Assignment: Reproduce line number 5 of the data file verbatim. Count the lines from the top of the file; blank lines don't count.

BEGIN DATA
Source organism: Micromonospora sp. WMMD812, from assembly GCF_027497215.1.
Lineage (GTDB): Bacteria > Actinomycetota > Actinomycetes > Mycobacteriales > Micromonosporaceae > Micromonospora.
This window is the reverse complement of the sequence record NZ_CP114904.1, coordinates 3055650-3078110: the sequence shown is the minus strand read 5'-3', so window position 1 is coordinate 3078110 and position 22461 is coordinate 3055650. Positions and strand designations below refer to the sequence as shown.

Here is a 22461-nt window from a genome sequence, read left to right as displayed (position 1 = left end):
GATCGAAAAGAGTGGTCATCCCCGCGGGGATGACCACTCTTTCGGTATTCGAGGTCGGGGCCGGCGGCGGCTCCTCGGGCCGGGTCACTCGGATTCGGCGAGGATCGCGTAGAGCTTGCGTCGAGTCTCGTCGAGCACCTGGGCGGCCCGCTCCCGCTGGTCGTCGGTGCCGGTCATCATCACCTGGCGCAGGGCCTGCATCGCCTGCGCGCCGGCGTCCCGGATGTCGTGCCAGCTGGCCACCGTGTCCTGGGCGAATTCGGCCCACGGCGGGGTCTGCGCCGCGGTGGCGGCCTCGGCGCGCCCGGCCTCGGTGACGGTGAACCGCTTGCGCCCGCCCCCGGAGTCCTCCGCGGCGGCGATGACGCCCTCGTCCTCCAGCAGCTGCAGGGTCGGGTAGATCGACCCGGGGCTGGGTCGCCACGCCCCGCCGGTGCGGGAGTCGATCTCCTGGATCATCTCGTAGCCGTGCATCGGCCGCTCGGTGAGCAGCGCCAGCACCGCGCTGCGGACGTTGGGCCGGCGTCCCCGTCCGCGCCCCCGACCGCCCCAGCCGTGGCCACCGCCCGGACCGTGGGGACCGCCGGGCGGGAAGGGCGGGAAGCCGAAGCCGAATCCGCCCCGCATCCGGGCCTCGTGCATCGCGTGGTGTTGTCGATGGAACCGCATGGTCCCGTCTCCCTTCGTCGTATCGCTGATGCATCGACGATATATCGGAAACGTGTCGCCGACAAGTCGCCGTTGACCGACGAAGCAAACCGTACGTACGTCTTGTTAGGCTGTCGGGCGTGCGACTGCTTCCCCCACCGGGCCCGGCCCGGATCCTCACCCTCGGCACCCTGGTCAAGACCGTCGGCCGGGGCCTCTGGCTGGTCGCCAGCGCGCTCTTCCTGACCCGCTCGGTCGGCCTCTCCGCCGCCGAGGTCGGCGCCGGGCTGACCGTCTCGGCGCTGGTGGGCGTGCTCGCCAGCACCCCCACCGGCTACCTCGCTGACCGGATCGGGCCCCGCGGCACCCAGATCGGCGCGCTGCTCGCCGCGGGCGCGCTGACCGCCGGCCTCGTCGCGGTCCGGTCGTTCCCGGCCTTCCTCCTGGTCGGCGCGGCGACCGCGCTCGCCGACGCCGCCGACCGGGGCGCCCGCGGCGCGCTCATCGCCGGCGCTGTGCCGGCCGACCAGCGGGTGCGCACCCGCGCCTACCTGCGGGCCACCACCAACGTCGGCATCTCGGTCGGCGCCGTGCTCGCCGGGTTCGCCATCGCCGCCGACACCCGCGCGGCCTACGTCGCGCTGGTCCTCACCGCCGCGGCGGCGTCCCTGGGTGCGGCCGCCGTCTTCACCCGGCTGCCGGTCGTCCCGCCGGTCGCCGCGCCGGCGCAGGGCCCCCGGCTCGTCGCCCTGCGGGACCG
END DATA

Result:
GATCGAAAAGAGTGGTCATCCCCGCGGGGATGACCACTCTTTCGGTATTCGAGGTCGGGGCCGGCGGCGGCTCCTCGGGCCGGGTCACTCGGATTCGGCGAGGATCGCGTAGAGCTTGCGTCGAGTCTCGTCGAGCACCTGGGCGGCCCGCTCCCGCTGGTCGTCGGTGCCGGTCATCATCACCTGGCGCAGGGCCTGCATCGCCTGCGCGCCGGCGTCCCGGATGTCGTGCCAGCTGGCCACCGTGTCCTGGGCGAATTCGGCCCACGGCGGGGTCTGCGCCGCGGTGGCGGCCTCGGCGCGCCCGGCCTCGGTGACGGTGAACCGCTTGCGCCCGCCCCCGGAGTCCTCCGCGGCGGCGATGACGCCCTCGTCCTCCAGCAGCTGCAGGGTCGGGTAGATCGACCCGGGGCTGGGTCGCCACGCCCCGCCGGTGCGGGAGTCGATCTCCTGGATCATCTCGTAGCCGTGCATCGGCCGCTCGGTGAGCAGCGCCAGCACCGCGCTGCGGACGTTGGGCCGGCGTCCCCGTCCGCGCCCCCGACCGCCCCAGCCGTGGCCACCGCCCGGACCGTGGGGACCGCCGGGCGGGAAGGGCGGGAAGCCGAAGCCGAATCCGCCCCGCATCCGGGCCTCGTGCATCGCGTGGTGTTGTCGATGGAACCGCATGGTCCCGTCTCCCTTCGTCGTATCGCTGATGCATCGACGATATATCGGAAACGTGTCGCCGACAAGTCGCCGTTGACCGACGAAGCAAACCGTACGTACGTCTTGTTAGGCTGTCGGGCGTGCGACTGCTTCCCCCACCGGGCCCGGCCCGGATCCTCACCCTCGGCACCCTGGTCAAGACCGTCGGCCGGGGCCTCTGGCTGGTCGCCAGCGCGCTCTTCCTGACCCGCTCGGTCGGCCTCTCCGCCGCCGAGGTCGGCGCCGGGCTGACCGTCTCGGCGCTGGTGGGCGTGCTCGCCAGCACCCCCACCGGCTACCTCGCTGACCGGATCGGGCCCCGCGGCACCCAGATCGGCGCGCTGCTCGCCGCGGGCGCGCTGACCGCCGGCCTCGTCGCGGTCCGGTCGTTCCCGGCCTTCCTCCTGGTCGGCGCGGCGACCGCGCTCGCCGACGCCGCCGACCGGGGCGCCCGCGGCGCGCTCATCGCCGGCGCTGTGCCGGCCGACCAGCGGGTGCGCACCCGCGCCTACCTGCGGGCCACCACCAACGTCGGCATCTCGGTCGGCGCCGTGCTCGCCGGGTTCGCCATCGCCGCCGACACCCGCGCGGCCTACGTCGCGCTGGTCCTCACCGCCGCGGCGGCGTCCCTGGGTGCGGCCGCCGTCTTCACCCGGCTGCCGGTCGTCCCGCCGGTCGCCGCGCCGGCGCAGGGCCCCCGGCTCGTCGCCCTGCGGGACCG